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Aircraft   Listen
noun
Aircraft  n.  Any vehicle, such as an airplane, helicopter, balloon, etc., for floating in, or flying through, the air.






Collaborative International Dictionary of English 0.48








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"Aircraft" Quotes from Famous Books



... valuable to the navies as had been anticipated. The Germans in particular made great improvements in light wireless sets designed for use on aircraft. The problem of placing an aerial on an aeroplane is difficult, but no little headway has been made ...
— Masters of Space - Morse, Thompson, Bell, Marconi, Carty • Walter Kellogg Towers

... aircraft strike at Coventry and the activities of Lord LANSDOWNE, LENIN and others, this has been a great week for Pacifists and Pro-Bosches. In Germany, where the Press has eagerly followed The Daily Telegraph in giving prominence to Lord LANSDOWNE'S views, it is felt that our EX-FOREIGN ...
— Punch, or the London Charivari, Vol. 153, Dec. 5, 1917 • Various

... French has taken over the responsibility for home defence against enemy aircraft, with Sir Percy Scott as his expert adviser. But the status of Sir Percy, who, as officially announced, "has not quite left the Admiralty and has not quite joined the War Office," seems to suggest "a kind of giddy ...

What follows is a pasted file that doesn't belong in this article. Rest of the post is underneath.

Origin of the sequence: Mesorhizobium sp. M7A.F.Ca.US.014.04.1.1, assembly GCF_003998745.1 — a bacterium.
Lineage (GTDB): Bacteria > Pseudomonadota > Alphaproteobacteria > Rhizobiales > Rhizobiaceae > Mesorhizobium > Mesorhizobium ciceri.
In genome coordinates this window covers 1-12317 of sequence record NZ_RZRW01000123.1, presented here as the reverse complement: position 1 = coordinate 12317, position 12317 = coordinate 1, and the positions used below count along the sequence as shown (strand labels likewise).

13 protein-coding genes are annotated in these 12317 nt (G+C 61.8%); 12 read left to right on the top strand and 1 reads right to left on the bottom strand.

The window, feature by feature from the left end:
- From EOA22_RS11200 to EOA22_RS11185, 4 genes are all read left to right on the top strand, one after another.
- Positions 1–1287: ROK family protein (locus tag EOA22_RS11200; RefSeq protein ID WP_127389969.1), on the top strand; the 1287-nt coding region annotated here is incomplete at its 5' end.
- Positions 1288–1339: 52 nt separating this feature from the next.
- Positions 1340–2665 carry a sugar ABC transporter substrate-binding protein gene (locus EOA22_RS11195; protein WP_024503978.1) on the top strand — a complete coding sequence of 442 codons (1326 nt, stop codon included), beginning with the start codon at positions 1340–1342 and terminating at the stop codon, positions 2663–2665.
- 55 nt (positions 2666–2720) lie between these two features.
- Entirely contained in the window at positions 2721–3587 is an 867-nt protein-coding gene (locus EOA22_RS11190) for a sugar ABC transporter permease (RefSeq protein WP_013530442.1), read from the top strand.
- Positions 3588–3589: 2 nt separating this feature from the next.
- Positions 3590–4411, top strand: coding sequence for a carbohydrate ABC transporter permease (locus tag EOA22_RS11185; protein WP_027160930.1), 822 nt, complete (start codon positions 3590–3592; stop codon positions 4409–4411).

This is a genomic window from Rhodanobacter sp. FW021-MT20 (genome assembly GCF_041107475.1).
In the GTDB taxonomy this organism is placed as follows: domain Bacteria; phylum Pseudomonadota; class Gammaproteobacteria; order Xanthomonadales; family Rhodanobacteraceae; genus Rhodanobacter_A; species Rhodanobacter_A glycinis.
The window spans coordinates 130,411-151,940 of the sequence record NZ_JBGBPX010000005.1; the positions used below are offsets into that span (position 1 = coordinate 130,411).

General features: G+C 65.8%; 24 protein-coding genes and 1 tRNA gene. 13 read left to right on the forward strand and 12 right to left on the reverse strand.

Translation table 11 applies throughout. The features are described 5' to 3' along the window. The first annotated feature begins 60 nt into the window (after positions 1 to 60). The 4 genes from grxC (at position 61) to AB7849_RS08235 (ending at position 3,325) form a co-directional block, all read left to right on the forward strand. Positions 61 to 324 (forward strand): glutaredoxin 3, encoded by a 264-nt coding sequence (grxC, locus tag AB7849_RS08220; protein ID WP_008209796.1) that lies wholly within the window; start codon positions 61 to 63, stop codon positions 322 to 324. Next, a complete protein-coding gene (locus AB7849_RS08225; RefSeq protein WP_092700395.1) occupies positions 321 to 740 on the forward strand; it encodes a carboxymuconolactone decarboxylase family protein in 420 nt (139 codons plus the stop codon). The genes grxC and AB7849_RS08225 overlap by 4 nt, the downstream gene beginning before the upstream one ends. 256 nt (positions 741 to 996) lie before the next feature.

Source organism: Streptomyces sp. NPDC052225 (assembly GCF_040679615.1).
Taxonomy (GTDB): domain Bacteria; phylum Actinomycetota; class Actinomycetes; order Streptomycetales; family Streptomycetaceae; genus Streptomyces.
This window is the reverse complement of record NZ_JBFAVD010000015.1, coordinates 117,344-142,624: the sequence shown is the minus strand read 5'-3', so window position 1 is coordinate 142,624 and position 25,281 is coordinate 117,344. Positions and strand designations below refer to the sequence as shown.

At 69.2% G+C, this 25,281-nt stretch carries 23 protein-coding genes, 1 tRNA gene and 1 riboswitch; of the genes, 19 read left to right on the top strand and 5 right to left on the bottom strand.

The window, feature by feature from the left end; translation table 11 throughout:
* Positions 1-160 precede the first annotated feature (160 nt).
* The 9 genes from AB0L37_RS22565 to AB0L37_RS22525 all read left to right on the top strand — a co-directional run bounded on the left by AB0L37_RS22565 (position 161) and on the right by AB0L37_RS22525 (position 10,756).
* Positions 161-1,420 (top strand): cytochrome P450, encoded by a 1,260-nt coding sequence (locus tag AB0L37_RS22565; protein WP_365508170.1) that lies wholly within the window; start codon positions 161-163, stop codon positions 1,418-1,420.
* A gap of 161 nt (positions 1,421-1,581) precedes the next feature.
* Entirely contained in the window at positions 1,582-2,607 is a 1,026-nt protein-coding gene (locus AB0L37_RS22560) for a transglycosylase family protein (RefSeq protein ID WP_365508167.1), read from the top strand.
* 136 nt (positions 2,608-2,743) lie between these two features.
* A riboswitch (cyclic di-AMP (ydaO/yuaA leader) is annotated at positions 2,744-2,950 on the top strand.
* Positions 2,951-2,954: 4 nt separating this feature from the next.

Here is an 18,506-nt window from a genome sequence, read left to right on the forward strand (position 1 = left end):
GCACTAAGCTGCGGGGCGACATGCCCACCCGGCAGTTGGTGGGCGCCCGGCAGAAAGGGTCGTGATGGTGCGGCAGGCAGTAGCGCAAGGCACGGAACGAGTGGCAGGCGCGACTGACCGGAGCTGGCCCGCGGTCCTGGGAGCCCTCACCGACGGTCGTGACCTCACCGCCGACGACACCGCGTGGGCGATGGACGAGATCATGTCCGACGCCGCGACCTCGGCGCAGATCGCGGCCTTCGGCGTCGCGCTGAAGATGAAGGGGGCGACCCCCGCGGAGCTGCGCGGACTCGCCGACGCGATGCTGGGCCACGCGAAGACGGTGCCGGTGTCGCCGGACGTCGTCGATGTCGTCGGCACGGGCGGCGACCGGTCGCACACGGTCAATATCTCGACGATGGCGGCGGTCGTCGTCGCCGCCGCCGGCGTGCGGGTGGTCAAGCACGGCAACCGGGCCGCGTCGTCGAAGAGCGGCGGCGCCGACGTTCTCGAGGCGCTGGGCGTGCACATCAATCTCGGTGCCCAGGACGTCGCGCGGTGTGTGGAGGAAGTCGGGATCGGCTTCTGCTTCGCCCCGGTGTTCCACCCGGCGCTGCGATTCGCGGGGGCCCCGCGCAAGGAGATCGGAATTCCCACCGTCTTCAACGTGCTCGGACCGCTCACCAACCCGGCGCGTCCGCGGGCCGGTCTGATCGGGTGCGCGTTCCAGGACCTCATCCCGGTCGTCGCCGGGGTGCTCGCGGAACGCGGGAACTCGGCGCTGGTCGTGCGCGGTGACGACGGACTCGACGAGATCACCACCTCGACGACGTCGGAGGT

— Mr. Punch's History of the Great War • Punch

... anti-aircraft guns, they did not exist at all and the hostile aeroplanes used to fly over and drop bombs ad lib. without fear of molestation, the only saving clause being that the enemy appeared to possess almost as few aeroplanes ...
— Gallipoli Diary, Volume 2 • Ian Hamilton

... had asked a question in Parliament—the last he was to ask there. It concerned the starting of a factory for the manufacture of aircraft in Dublin—one of the things for which he was pressing in his ceaseless effort to bring Ireland some industrial advantage from the war. I saw him towards the end of that month in his room at the House, and he commented bitterly ...